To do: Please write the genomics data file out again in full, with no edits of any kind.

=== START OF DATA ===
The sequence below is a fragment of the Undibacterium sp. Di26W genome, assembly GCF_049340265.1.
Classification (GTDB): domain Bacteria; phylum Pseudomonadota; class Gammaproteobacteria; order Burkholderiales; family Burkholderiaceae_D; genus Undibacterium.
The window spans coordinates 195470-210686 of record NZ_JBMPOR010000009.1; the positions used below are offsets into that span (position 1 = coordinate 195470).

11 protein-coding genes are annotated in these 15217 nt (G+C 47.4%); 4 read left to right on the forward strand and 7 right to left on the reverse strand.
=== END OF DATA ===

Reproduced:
The sequence below is a fragment of the Undibacterium sp. Di26W genome, assembly GCF_049340265.1.
Classification (GTDB): domain Bacteria; phylum Pseudomonadota; class Gammaproteobacteria; order Burkholderiales; family Burkholderiaceae_D; genus Undibacterium.
The window spans coordinates 195470-210686 of record NZ_JBMPOR010000009.1; the positions used below are offsets into that span (position 1 = coordinate 195470).

11 protein-coding genes are annotated in these 15217 nt (G+C 47.4%); 4 read left to right on the forward strand and 7 right to left on the reverse strand.